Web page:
TISHREI 5755/SEPTEMBER 9 , 1 9 9 4
The Waiting Game
Parents looking for Jewish daycare for infants have limited options.
JENNIFER FINER STAFF WRITER
woman has to be pregnant just to get
her name on the waiting list.
So Debbie Dunn, coordinator of the
infant/toddler program at the Jewish
Community Center, is used to hear-
ing: "I'm pregnant — but don't say
anything because I haven't told any-
The JCCenter's program is one of
the few licensed Jewish day-care fa-
cilities in the area that accommodates
infants and toddlers under 2. And with
the increasing number of dual-parent
working families, that means it has
no end of interested participants.
Those interested in enrolling their infants at the Center
(the Maple/Drake facility can accom-
modate 24 children a day, while the Pen Kramer and
Jimmy Prentis Morris building has
care for 12) face a year-and-a-half to
two-year waiting list.
"Parents are frustrated," Ms. Dunn Jewish day care.
said. "For those who want their child
(infants and toddlers beginning at 2 months old) in a
Jewish environment, there just aren't a lot of options
"There is definitely a need," added Fredelle
Schneider, director of the Family Development Center
with the JCC. 'The problem is these programs are cost-
ly to run. The state requires a 4-1 ratio when caring
for the younger children.
"Staff burnout is also an issue. Working with this
age group is tiring. We are always trying to get staff."
Waiting lists at the West Bloomfield JCC are a phe-
nomenon that began with the day-care program's in-
ception in September 1982. Four months later, the pro-
gram was full. In March 1983, the waiting list began.
The same scenario has been duplicated in Oak Park,
where a program initiated last September was filled
two months later. Today, the waiting list is 25 names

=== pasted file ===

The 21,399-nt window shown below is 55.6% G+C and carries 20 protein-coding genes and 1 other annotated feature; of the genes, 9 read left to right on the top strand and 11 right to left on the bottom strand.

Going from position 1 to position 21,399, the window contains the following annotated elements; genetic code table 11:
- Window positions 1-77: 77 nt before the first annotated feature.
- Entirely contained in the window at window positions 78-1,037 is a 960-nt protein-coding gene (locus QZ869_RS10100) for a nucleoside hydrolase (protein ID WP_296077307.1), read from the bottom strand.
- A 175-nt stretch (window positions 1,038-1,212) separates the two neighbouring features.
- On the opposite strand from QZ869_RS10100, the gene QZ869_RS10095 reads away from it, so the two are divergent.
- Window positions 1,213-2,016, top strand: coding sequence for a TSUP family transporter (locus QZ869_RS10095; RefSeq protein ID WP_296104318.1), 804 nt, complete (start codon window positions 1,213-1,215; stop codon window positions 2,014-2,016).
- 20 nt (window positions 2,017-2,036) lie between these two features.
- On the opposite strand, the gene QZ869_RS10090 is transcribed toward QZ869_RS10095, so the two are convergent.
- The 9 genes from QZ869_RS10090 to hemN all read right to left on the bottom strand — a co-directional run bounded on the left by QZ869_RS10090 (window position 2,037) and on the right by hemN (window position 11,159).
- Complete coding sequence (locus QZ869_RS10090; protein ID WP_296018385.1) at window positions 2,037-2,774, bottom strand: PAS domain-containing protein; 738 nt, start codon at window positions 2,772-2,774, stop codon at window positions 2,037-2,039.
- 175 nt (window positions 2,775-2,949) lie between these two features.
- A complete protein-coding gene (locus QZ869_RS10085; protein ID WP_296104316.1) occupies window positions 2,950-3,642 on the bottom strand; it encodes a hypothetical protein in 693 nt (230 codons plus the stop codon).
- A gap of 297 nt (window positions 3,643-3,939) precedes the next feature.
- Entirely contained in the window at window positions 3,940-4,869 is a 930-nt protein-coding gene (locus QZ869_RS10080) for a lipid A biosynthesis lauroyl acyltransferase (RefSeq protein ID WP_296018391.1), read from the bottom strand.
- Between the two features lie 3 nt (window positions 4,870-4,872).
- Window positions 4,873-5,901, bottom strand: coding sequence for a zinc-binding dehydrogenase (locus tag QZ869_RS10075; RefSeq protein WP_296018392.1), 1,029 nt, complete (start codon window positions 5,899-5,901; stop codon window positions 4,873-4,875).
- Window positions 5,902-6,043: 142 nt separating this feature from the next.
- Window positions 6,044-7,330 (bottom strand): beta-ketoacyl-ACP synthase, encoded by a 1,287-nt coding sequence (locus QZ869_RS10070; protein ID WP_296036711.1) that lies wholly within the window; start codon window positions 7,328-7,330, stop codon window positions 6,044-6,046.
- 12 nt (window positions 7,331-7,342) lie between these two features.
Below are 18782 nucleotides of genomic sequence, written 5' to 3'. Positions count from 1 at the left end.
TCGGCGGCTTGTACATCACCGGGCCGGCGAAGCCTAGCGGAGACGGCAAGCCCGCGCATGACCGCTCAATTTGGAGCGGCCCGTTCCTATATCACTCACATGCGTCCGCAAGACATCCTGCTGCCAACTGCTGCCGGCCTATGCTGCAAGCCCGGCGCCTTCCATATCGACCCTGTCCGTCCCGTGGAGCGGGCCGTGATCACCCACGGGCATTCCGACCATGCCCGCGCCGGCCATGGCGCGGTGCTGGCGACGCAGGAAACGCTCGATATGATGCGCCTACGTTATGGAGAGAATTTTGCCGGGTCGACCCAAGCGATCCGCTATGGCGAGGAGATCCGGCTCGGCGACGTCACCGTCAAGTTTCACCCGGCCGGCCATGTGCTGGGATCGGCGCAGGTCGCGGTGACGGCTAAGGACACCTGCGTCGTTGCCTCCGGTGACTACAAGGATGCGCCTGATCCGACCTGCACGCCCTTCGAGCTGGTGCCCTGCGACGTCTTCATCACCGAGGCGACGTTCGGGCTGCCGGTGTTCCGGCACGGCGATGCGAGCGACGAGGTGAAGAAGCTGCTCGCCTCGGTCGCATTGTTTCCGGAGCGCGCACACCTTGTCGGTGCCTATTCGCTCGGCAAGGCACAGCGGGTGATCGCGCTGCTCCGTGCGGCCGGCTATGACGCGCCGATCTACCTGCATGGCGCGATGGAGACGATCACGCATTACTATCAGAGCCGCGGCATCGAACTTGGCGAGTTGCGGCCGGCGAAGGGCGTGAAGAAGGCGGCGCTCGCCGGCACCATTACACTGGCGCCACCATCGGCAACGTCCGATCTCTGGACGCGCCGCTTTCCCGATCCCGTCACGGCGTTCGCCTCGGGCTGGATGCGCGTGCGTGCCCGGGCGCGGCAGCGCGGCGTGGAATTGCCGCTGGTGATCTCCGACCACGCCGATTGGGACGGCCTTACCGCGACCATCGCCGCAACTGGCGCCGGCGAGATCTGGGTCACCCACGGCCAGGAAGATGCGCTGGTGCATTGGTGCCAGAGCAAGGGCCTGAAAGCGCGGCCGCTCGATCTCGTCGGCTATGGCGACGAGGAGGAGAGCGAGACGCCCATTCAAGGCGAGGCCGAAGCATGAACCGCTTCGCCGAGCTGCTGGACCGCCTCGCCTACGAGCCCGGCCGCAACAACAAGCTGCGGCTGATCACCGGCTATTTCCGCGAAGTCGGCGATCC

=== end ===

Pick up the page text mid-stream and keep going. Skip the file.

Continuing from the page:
Many people work hard and know who their boss is.
But they want to know for Whom they work.
Smuggling Religion Into Work
JEFFREY SALKIN SPECIAL TO THE JEWISH NEWS
Story on Page 58
WAITING GAME page 8
The New Borman
Jewish elderly to relocate before year's end.
There is a new aura at
Young Adult Division events.
Hardships don't have to be
dead ends for the chronically ill.
Contents on page 3
RUTH LITTMANN STAFF WRITER
t's written in stone.
Frank Wronski, owner of
the MediLodge Group, has
purchased Mt. Vernon
Nursing Center on Greenfield
Road in Southfield. The final
transaction, which took place
Sept. 1, assures Borman Hall
residents a Jewish home when
their Seven Mile facility shuts down
in five months.
'This will be a good beginning and
a good example of the type of inno-
vative ways the community can pro-
vide services to populations in need,"
said Robert Naftaly, Jewish Home
for Aged president:
JHA, an agency of the Jewish
Federation, operates Borman Hall
nursing home in Detroit, Prentis
Manor nursing home in Southfield
and Fleischman Residence assist-
ed living quarters in West
Last March, the Federation an-
nounced that Borman Hall, which
failed state health inspections and
encountered financial problems in
recent years, will close by 1995.
Margot Parr, JHA interim ex-
ecutive director, says residents of Robed Naftaly
Borman might be able to move into
Menorah House (Mt. Vernon) before contract stipulating that Mr.
the end of the year, when renova- Wronski would purchase Mt. Vernon
tions there are scheduled for com- and turn it into a Jewish home. He
agreed that the Southfield facility
The decision to close Borman Hall would serve as a new home for res-
came with a Federation-MediLodge BORMAN page 10